The Apes: Record Release Show in DC
The Apes put on a solid album release show at DC's Black Cat, but through no fault of their own it wasn't what it could have been. Maybe the prohibitive price of drinks kept people from getting sloshed enough to wild out, or maybe the undanceable, unpleasantly avant-garde second act was to blame, but the crowd had all the enthusiasm of a bunch of swaying TJ Maxx mannequins.
That was a shame. There's nothing worse than a venue filled with people who applaud loudly after every song, but for whatever reason refuse to move anything but tapping toes while the band is actually playing. Whether it was embarrassment, self-consciousness, or a misplaced sense of etiquette, no one was moving.
Whatever, though. Forget the lame crowd. The fact is that the Apes owned the club. The new vocalist, Breck Brunson, stripped off a green rainslicker almost immediately and spent the rest of the night wailing like a punk rock soprano and prancing around like Michael Jackson in hobo gloves. To his left, the keyboardist, introduced as Majestic Ape, was wracked by her two-tiered keyboards as torturously as the phantom of the opera on his pipe organ. To Breck's right, the guitarist/bassist jumped wildly, gazing into the audience with the round, liquidy eyes of a baby who hasn't figured out to blink or a man who is peaking on mushrooms. Pick your analogy. Most rock drummers tend to out-fierce everyone else in the band by the end of a set, but somehow Jeff Schmid remained oddly put-together, appearing wholesome even after taking off his shirt.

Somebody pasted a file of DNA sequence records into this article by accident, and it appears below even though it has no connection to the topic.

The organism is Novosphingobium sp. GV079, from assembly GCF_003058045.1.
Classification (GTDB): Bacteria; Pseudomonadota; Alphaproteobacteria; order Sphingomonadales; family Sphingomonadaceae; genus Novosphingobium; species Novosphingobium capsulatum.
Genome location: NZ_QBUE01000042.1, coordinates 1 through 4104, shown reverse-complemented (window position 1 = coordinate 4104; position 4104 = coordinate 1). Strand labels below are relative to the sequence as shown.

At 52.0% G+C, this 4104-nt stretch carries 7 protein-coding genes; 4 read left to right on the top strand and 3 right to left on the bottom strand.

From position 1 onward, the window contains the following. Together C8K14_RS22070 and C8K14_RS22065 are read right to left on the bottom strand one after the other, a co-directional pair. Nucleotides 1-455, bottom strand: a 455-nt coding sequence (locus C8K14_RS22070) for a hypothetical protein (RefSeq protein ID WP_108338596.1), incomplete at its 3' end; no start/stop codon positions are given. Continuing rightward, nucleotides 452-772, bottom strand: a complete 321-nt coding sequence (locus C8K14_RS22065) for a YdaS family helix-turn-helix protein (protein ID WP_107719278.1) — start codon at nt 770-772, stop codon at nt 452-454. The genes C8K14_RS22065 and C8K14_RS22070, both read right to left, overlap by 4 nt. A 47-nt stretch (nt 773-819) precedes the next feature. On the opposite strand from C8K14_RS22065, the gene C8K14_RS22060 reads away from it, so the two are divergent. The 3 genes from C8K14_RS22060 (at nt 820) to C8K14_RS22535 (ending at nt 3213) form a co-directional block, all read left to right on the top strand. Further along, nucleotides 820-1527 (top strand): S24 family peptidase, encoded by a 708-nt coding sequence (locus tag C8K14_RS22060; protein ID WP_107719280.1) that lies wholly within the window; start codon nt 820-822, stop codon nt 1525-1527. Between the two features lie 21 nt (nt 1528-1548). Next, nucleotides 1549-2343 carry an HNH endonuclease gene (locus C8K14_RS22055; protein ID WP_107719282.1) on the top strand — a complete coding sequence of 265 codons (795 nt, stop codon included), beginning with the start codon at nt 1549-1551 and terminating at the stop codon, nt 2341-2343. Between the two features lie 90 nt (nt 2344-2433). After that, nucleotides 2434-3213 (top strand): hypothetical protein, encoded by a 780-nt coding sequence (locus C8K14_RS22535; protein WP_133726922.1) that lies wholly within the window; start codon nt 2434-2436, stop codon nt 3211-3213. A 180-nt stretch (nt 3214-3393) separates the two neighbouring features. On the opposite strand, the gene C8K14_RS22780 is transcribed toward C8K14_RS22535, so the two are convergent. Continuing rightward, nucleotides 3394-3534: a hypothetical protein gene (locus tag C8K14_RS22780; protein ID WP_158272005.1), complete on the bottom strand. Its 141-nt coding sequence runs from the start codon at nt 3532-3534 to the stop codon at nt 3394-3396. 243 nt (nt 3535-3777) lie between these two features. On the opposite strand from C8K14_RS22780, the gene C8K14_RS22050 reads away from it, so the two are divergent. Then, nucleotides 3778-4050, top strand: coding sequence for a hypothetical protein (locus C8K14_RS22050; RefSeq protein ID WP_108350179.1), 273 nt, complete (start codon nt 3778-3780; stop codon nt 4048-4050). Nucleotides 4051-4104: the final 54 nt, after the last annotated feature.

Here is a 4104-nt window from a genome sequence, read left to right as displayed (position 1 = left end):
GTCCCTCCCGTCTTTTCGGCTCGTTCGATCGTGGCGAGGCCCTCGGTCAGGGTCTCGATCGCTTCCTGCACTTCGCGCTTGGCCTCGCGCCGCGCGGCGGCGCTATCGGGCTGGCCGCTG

Basically, the Apes are awesome live. Their show was the soundtrack to that cheesy horror comedy where a kid finds out he has a portal under his bed into monster land, and then the monsters steal his baby brother. (Can anyone help me out with this? You've all seen this one, right?) In this world, though, monster land is actually a rockin dance club where the monsters are all dressed in really tight pants and going crazy on a dance floor that lights up from below. At least, that's what it COULD have been if all the DC kids had learned how to dance before going out to the club.
Before the encore began, the keyboardist pleaded that we all mosh out 'like back in the days of DC hardcore when it wasn't a good show unless you came home with bruises.' Sadly, it didn't quite turn out that way. The guitarist leapt offstage and rode piggyback on a big guy in a snorkel coat, My friend and I experimentally pushed each other around, bumped into a few people and met little resistance, and the show ended. We weren't worthy, but the Apes kept up their side of the bargain.
Check out the Apes' shoestring tour diary at http://blog.theapes.com/
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